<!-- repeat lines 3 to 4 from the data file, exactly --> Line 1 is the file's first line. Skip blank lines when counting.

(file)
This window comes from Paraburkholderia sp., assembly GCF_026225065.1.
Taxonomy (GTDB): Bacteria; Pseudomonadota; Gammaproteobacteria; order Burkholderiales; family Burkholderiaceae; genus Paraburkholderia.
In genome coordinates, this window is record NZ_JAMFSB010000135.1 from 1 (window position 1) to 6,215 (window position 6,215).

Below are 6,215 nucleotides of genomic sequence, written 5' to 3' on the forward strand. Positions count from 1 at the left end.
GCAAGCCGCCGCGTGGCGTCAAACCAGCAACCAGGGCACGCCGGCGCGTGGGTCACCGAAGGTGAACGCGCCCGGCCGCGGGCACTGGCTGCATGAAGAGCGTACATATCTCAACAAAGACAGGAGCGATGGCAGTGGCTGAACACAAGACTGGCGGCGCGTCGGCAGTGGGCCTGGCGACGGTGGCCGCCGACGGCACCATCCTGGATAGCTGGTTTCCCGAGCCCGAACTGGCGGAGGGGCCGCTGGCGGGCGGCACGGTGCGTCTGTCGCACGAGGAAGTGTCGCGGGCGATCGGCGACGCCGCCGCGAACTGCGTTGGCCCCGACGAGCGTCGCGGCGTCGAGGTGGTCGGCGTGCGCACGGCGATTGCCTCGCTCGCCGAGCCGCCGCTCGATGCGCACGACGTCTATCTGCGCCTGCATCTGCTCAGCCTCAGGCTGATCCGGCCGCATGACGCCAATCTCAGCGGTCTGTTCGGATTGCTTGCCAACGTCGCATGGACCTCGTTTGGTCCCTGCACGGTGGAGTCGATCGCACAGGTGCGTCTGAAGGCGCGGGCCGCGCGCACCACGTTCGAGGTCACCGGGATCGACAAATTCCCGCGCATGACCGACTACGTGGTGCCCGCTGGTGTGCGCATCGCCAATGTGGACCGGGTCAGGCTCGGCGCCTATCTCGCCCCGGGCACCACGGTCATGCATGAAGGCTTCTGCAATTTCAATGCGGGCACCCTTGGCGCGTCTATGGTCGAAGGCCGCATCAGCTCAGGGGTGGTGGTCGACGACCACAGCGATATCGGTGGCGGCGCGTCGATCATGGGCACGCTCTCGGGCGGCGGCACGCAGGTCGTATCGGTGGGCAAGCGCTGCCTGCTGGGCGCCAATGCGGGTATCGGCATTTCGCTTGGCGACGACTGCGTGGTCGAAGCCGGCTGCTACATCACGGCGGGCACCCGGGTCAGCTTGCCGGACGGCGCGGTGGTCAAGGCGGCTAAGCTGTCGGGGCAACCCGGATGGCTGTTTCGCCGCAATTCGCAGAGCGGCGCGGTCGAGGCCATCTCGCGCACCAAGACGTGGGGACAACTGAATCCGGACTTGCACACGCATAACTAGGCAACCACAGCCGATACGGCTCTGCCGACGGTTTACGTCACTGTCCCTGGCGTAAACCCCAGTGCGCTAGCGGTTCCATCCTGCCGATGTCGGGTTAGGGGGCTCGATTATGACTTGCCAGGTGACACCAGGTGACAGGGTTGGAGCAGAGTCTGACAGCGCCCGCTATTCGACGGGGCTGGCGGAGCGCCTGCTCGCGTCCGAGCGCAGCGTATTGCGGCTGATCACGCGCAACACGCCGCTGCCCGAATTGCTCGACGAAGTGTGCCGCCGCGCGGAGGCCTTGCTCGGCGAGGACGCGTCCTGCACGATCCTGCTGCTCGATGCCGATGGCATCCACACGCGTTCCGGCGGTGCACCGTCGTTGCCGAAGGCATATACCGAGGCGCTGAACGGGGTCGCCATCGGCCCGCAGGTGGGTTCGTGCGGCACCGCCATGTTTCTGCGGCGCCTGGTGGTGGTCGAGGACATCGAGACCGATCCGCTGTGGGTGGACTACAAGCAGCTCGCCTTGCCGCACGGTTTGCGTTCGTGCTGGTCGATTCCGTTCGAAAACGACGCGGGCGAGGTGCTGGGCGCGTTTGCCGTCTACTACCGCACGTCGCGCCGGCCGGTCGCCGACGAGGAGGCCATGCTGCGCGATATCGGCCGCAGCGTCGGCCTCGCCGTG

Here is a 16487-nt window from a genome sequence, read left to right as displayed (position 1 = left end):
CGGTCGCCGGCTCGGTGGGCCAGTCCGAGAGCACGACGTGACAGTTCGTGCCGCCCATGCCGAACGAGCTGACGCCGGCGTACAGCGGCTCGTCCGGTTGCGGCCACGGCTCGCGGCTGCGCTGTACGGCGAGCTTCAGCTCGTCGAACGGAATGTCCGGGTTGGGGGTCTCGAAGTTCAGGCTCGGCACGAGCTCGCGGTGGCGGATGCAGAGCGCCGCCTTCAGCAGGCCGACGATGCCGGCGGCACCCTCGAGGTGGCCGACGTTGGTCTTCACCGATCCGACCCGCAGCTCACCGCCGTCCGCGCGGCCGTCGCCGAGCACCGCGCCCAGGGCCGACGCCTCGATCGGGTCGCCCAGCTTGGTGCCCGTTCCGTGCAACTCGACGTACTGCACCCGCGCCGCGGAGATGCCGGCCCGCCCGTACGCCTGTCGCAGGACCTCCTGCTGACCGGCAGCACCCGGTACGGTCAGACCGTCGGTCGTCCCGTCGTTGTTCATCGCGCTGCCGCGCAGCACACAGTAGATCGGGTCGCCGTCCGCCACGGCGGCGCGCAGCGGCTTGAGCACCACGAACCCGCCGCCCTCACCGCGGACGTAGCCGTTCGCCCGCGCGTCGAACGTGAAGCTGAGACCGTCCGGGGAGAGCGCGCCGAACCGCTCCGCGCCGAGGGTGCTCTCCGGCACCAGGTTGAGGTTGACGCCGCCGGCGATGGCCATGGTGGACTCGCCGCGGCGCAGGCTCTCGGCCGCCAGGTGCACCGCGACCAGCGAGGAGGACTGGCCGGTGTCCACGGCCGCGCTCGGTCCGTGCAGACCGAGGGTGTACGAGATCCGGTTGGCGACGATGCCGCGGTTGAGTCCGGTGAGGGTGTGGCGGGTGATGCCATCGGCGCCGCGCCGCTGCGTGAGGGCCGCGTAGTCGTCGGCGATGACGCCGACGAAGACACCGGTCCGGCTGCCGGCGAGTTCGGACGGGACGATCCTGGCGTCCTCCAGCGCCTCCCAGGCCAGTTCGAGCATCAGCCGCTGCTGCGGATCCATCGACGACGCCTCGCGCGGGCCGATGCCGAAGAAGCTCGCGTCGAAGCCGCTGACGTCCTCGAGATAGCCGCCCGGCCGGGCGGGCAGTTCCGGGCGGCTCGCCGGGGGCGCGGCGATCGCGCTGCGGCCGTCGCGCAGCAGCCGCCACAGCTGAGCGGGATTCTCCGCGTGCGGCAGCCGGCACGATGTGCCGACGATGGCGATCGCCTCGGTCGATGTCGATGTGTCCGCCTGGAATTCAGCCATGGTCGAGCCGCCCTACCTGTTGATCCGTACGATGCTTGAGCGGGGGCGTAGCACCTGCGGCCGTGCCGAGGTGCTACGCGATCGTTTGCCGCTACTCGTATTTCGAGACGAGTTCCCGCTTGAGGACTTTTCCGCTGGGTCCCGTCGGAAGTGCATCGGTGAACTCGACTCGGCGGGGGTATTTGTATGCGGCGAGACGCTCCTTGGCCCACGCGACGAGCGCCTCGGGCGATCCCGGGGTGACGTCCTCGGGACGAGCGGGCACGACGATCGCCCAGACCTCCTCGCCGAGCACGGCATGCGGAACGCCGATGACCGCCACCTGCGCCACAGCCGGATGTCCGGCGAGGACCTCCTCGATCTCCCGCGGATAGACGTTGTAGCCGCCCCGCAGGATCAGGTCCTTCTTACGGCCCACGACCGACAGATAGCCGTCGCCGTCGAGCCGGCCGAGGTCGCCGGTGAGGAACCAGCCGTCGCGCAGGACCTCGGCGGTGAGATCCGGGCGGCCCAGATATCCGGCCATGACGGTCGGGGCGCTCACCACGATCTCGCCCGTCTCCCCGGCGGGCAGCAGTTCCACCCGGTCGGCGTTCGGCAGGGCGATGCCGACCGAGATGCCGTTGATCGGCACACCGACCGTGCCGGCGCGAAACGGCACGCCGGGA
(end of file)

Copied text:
In genome coordinates, this window is record NZ_JAMFSB010000135.1 from 1 (window position 1) to 6,215 (window position 6,215).

Below are 6,215 nucleotides of genomic sequence, written 5' to 3' on the forward strand. Positions count from 1 at the left end.